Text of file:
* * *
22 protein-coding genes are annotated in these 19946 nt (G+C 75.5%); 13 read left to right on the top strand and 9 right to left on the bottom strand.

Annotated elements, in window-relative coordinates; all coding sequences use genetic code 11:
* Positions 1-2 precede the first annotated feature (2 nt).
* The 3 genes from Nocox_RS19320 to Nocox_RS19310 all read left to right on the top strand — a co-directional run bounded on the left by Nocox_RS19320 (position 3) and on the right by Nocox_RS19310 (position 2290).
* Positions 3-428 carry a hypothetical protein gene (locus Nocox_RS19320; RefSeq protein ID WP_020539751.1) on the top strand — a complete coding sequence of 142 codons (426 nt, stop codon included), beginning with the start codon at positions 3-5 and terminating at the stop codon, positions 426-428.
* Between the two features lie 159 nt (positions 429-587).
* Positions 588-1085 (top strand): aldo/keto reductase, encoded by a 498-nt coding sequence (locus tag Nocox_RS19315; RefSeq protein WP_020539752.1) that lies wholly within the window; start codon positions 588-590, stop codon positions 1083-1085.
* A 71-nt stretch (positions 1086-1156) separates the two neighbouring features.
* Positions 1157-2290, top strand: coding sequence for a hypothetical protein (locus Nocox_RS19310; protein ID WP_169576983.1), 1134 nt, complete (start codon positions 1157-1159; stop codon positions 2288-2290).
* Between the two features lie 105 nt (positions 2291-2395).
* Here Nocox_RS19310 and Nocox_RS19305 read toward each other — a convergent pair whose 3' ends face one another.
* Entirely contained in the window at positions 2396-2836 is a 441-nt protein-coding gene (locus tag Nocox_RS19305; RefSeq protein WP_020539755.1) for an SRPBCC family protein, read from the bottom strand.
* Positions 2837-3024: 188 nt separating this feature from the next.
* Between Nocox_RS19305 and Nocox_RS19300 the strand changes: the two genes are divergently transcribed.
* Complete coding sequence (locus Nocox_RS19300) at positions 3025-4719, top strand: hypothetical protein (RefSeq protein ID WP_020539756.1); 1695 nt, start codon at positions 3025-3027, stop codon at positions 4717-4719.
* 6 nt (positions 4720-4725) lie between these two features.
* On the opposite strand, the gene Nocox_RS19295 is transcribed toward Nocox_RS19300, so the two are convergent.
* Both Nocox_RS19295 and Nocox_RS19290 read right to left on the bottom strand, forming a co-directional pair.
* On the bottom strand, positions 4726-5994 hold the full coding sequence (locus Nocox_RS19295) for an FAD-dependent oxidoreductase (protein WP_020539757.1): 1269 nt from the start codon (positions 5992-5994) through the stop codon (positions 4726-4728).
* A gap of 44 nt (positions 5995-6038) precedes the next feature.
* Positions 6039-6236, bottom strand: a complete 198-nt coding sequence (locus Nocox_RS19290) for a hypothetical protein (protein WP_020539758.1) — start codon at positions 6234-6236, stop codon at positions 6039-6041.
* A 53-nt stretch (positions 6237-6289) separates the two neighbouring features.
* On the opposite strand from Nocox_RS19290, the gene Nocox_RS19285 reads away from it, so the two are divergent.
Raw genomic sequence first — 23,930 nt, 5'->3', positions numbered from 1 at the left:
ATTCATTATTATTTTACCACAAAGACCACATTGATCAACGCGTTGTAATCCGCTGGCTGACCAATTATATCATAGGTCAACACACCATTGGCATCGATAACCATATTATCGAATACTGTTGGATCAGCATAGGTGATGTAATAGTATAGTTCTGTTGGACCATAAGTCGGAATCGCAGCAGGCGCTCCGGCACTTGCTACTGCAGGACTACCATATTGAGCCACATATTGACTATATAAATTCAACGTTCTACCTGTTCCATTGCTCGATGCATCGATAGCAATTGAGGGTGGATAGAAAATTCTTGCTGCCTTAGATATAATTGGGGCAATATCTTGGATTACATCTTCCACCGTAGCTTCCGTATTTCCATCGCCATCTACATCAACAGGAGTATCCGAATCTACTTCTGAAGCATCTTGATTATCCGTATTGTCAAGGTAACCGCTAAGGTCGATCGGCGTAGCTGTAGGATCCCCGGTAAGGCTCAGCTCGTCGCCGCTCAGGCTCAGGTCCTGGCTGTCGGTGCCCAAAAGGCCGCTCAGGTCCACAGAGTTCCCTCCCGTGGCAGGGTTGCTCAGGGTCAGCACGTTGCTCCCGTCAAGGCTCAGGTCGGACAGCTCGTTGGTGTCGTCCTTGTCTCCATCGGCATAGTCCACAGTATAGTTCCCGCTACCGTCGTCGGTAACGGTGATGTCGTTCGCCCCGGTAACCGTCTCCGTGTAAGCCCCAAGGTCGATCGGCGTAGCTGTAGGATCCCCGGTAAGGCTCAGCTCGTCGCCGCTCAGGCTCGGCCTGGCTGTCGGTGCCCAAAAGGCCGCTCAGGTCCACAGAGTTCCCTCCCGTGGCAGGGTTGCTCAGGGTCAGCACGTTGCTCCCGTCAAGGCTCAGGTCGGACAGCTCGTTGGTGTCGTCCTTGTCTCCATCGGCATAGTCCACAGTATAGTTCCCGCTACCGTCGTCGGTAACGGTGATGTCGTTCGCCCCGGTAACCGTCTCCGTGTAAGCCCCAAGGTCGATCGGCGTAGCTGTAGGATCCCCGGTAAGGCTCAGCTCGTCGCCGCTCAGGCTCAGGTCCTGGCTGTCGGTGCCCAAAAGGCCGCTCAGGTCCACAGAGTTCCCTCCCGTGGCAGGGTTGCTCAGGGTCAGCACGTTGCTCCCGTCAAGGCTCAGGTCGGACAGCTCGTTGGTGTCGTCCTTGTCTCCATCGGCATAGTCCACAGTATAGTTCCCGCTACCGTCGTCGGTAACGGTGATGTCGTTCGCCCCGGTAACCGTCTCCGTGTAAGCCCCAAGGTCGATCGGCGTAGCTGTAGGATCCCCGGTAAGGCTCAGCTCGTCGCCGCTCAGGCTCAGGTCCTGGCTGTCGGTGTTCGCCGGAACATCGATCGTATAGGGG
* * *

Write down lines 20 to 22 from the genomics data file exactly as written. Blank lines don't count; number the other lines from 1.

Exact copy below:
* A gap of 44 nt (positions 5995-6038) precedes the next feature.
* Positions 6039-6236, bottom strand: a complete 198-nt coding sequence (locus Nocox_RS19290) for a hypothetical protein (protein WP_020539758.1) — start codon at positions 6234-6236, stop codon at positions 6039-6041.
* A 53-nt stretch (positions 6237-6289) separates the two neighbouring features.